There were no differences between groups in the training intensity distribution or amount of training. In addition, no significant differences were found in the amount of HIT sessions (HRV: 20 and PD: 22 HIT sessions). However, it is worth noting that the standard deviation in the HRV group (4.1) was much greater compared to the PD group (0.6). The scale in the amount of HIT sessions in the HRV was between 11–27. No correlation was found between the individual amount of HIT sessions and the improvement of the endurance performance, so similar improvements were observed with quite different training distributions.
3000m running performance improved in all subjects. Both groups improved on average absolutely 35 seconds and relatively 5.2%. Improvement tended to be greater in both groups during the first half of the 8-week period compared to second (Figure 2)
Maximal velocity in the incremental treadmill test (Vmax), in other words time to exhaustion, improved also in all subjects. An interesting result was the significant difference between groups in the relative change of Vmax. The subjects in HRV group ran almost a whole 3-min step further than in the first test (0.9 ± 0.5 km/h), while in PD, subjects ran about a half step further than in the first test (0.5 ± 0.3 km/h). The relative improvement of Vmax is presented individually in figure 3.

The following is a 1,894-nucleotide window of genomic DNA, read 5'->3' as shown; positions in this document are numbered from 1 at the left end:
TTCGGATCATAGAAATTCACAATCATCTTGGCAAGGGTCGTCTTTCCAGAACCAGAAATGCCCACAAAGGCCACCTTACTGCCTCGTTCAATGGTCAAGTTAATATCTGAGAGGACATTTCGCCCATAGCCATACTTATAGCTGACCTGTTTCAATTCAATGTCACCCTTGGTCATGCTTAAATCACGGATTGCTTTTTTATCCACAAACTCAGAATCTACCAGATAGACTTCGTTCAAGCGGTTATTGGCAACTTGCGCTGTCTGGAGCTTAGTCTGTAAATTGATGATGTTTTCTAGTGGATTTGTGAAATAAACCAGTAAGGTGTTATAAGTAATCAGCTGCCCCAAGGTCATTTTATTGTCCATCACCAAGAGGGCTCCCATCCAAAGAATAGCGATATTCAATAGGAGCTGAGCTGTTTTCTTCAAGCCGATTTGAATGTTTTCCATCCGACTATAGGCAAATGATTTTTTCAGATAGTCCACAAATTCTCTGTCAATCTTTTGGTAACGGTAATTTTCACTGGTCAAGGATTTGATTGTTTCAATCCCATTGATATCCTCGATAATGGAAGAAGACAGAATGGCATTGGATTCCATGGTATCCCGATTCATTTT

Maximal oxygen consumption (VO2max), in terms of relative (ml/kg/min) and absolute (l/min) values, increased significantly in both groups. Also, velocity at aerobic and anaerobic threshold increased significantly in both groups. In all these variables increases were on average greater in the HRV, but no significant differences between the groups were observed.
In addition to endurance performance, neuromuscular performance was also measured. The most interesting result was the significant difference between groups in relative change of a countermovement jump. On average, the HRV group improved their performance, while performance in the PD slightly impaired. However, no significant changes were observed within groups.
Practical insights on training and coaching